VTN: I think every writer doubts being a writer. Years ago, I started a seven-month writing residency by thinking, “I am awesome. I am a writer. And I’m going to go in here, and I’m going to finish my book, and then it’ll be sold, and I’ll be famous.” Instead, at the end of the seven months, I’m like, “I’m not a writer. I suck. I’m much less talented than I ever thought I was. This is terrible.” And at that point, I could have stopped. And that was 2005, but I didn’t stop. If you have to choose between talent and persistence, choose persistence when it comes to being a writer. If you have talent and no persistence, you’re likely not going to make it, but if you have persistence, you can overcome a lot of odds.

JA: Do you have a specific process for drafting, researching, and outlining?

VTN: I once thought, “I’m going to bring my Vietnamese Catholic refugee ethic to this. I’m going to work eight to twelve hours a day, and I’m going to write a book.” And then, of course, it was the wrong thing to do because I ended every day completely exhausted and hating myself and what I’d written. It was Ernest Hemingway who said this: “Stop at a good moment and then pick up on that moment the next day.” So that’s what I did; I would write for four hours, have lunch, and then I would go running in the gym for an hour. Writing is not only just putting words on the page, but about so many other things, including doing whatever physical or spiritual thing you need to do to be in that space. There are a lot of mantras out there about writing every day to become a writer, but except for those two years when I was writing The Sympathizer, I’ve never written every day. Part of the writing process is taking notes inside my head and taking notes on my phone, and so on.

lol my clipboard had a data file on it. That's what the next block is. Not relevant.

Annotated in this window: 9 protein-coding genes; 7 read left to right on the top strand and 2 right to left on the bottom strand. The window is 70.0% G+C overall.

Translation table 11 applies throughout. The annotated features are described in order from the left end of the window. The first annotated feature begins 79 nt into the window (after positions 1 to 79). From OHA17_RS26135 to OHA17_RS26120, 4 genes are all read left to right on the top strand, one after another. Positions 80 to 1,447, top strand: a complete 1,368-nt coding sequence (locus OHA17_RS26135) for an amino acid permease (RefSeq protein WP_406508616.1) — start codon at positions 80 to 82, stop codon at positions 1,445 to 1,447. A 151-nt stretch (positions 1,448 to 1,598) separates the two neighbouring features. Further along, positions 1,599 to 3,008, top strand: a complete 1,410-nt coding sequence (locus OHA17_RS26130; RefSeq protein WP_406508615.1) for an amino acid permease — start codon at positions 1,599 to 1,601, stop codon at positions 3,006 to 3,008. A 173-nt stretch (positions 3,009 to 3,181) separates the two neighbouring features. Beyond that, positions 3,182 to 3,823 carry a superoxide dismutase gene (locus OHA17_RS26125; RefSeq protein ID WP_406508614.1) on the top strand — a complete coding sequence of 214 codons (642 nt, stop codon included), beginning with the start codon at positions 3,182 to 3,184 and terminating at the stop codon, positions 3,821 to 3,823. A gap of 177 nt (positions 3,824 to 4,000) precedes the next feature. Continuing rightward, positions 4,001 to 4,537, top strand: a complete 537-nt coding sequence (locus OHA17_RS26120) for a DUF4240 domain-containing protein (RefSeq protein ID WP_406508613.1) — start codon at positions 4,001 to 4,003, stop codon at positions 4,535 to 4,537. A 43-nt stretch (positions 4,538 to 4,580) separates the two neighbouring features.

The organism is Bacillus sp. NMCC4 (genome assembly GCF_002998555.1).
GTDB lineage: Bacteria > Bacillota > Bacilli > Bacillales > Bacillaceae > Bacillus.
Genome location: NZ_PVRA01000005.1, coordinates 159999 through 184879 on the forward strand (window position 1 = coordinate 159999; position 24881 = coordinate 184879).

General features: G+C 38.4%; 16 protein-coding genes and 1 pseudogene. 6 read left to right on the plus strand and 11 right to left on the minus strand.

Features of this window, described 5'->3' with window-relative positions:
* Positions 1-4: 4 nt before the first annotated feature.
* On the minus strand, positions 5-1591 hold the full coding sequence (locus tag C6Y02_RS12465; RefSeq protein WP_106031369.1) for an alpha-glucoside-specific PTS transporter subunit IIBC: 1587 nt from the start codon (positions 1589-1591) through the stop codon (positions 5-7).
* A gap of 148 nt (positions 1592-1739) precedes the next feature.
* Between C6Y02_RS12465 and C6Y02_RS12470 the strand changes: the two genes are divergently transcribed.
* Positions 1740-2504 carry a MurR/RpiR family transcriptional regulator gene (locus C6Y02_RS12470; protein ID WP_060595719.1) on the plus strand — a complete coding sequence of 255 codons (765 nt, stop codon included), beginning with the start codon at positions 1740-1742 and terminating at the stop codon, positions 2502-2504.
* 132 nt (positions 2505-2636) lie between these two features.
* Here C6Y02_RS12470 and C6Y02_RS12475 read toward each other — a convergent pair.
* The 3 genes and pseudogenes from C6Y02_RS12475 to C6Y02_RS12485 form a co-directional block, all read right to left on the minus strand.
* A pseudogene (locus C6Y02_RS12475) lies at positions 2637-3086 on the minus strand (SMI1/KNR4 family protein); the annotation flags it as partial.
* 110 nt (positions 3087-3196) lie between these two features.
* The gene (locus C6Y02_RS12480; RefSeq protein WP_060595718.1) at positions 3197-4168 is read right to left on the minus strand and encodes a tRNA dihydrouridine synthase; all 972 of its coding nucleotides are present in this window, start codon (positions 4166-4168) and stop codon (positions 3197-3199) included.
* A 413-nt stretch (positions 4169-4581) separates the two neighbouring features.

JA: The sentences in The Committed and The Sympathizer are very dense, and the story is very complicated—did you have multiple rounds of revision?

VTN: When I wrote The Sympathizer, what I wanted to do in that novel was to disturb the reader in their relationship to language and see the world in a new way through the language itself. To do that, I had to rewrite every single sentence over and over again. The rhythm, the word choice, the imagery were so important because the reader would be carried along by the language as much as the plot. The crucial stage was to look at every sentence in reverse. If I’m working backward, then I’m not paying attention to the narrative, and I’m only paying attention to the sentence.

JA: How and when do you internalize or externalize criticisms or comments about your work?

VTN: The more serious criticism for The Sympathizer came around the question of gender representation and sexuality. They’re absolutely right to make those criticisms because the narrator is a misogynist. To write that novel, I had to fully inhabit the misogyny of that character. Given that it’s a first-person narration, I couldn’t step out of character and say, “This is bad. You shouldn’t look at women this way, bad, bad, bad.” In fiction, given the constraints of the aesthetic you’ve committed to, you’ve got to go all the way. And so I went all the way, which means that I also have to accept that there are going to be reactions to the novel that are perfectly legitimate, that reject the misogyny of the character.

I learned from reading a novel called Close Quarters by Larry Heinemann. I was so angry after reading that novel as an adolescent because it depicted the Vietnamese in a really horrible way—racist, Vietnamese women raped. Then I reread it as an adult and realized that Heinemann didn’t want to simply tell us that war is hell, but to show us. The protagonist of the novel is this young, average, 19-year-old American nice guy who goes to war and immediately becomes a killer and a rapist. Heinemann wanted Americans who read this book to do away with any kind of pretense about what the American military was doing. And that was the right thing for him to do, even if I got angry about it.